15 de noviembre de 2016 / 22:37 / en un año

Argentina central bank surprises market with second straight rate cut

Nov 15 (Reuters) - Argentina’s central bank on Tuesday cut its benchmark interest rate for the second time in two weeks in a surprise move amid market expectations it would hold steady after a high inflation reading and U.S. elections last week.

The central bank lowered its reference rate by 50 basis points to 25.75 percent. Last week, it lowered the rate by 50 basis points after leaving it unchanged for six weeks in a row, citing reduced inflation expectations.

Economists had largely expected the monetary authority to hold rates steady. Government data last Thursday showed inflation reached 2.4 percent in October, above the central bank’s target for average monthly inflation of 1.5 percent in the final three months of this year.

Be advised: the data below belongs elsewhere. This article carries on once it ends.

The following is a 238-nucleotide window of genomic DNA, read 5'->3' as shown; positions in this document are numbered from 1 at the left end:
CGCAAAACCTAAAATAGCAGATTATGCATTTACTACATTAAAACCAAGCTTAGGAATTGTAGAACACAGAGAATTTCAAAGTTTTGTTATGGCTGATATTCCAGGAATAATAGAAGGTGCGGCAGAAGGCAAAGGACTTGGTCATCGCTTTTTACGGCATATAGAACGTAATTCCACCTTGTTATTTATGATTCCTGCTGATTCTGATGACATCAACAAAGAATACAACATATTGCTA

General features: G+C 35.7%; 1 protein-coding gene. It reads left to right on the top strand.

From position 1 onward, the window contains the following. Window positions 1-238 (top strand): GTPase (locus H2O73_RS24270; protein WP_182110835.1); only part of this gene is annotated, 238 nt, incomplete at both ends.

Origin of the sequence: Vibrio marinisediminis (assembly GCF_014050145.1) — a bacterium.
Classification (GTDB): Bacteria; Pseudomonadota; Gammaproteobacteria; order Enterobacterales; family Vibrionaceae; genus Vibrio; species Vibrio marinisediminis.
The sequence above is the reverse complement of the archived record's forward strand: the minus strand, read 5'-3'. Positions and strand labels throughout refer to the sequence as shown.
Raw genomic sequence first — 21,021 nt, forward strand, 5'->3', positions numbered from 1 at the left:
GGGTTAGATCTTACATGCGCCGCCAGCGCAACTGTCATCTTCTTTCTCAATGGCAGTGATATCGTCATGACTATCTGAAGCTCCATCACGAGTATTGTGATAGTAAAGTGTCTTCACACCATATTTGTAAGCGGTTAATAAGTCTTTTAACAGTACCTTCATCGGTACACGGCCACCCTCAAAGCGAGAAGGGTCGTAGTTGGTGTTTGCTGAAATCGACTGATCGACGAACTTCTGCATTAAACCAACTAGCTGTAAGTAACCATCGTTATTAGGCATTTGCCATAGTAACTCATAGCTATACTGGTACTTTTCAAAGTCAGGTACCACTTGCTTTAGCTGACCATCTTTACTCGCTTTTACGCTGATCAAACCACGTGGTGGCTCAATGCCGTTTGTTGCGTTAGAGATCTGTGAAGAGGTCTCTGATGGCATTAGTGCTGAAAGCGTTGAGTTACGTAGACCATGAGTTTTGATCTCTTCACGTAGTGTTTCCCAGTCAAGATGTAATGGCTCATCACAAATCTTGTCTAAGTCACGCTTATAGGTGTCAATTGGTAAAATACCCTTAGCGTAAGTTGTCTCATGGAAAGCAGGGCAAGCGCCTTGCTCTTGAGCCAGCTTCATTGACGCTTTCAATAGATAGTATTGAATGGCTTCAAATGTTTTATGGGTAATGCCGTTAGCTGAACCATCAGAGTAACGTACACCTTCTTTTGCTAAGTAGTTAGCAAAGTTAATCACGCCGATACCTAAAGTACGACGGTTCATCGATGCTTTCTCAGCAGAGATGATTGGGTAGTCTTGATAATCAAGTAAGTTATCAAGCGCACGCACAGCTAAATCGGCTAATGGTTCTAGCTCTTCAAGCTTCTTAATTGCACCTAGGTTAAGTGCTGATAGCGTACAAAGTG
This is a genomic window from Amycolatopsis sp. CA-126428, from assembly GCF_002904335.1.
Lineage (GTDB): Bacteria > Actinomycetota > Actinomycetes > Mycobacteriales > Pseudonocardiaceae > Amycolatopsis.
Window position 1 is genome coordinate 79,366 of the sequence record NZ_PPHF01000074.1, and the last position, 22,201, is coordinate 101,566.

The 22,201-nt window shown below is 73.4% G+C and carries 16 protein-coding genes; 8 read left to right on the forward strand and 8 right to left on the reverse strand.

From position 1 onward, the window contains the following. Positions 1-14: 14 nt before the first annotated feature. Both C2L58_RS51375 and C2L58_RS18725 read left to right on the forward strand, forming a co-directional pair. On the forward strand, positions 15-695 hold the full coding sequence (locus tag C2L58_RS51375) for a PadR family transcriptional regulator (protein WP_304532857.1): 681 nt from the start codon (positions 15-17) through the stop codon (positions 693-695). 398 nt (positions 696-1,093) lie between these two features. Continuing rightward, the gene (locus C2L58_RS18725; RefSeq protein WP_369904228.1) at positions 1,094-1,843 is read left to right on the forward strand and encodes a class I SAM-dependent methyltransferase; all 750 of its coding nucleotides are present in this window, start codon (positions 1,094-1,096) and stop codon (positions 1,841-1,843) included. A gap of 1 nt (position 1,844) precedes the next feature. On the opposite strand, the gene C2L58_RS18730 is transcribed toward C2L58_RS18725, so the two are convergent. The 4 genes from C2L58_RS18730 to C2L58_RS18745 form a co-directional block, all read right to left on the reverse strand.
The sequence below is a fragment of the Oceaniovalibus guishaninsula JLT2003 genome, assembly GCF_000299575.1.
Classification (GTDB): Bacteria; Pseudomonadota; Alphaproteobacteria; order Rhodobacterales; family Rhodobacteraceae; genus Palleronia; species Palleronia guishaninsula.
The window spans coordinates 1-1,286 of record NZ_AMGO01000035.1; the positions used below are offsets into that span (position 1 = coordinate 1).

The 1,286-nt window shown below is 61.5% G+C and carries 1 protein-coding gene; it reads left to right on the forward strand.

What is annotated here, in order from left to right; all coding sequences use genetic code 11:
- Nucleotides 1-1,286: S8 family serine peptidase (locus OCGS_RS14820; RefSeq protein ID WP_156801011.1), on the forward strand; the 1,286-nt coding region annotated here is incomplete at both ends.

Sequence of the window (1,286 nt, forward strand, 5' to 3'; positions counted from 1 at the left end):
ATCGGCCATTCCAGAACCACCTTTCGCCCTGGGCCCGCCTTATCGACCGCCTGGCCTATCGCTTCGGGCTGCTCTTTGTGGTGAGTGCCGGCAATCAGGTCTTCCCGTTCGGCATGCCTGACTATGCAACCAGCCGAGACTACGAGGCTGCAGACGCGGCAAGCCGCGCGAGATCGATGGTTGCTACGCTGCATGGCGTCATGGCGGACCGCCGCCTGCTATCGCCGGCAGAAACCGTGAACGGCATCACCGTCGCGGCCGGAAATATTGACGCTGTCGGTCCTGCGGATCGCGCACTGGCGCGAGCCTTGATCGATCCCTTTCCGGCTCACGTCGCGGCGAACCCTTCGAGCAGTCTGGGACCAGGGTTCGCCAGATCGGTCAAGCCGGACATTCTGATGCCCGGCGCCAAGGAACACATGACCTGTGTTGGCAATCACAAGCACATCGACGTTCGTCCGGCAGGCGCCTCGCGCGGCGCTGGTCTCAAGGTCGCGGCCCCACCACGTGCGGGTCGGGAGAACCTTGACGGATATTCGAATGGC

Donald Trump’s surprise victory in the U.S. presidential election has roiled emerging markets and prompted Argentina’s peso currency to depreciate sharply, though it rebounded somewhat on Tuesday.

“The peso’s depreciation against the dollar in this context is not inflationary,” the central bank said in a statement, noting that many of the world’s currencies fell against the dollar as a result of the U.S. election.

Argentina’s high inflation reading in October was largely seen as the result of expiring government subsidies for home-heating natural gas.

While removing the subsidies is a key pillar of President Mauricio Macri’s plan to reduce the government’s fiscal deficit, it has contributed to inflation in Argentina’s recession-plagued economy.

The central bank said that considering inflation was relatively low in August and September when the subsidies were still in place, it was still well-positioned to end the year within its 1.5 percent monthly goal, adding that indicators suggest November inflation will be in line with its targets.

Economists expect full-year 2016 inflation to hit 39.4 percent before slowing to 19.7 percent in 2017. The central bank’s inflation target range for next year is 12 percent to 17 percent, while the government sees it at 17 percent. (Reporting by Luc Cohen, editing by G Crosse)

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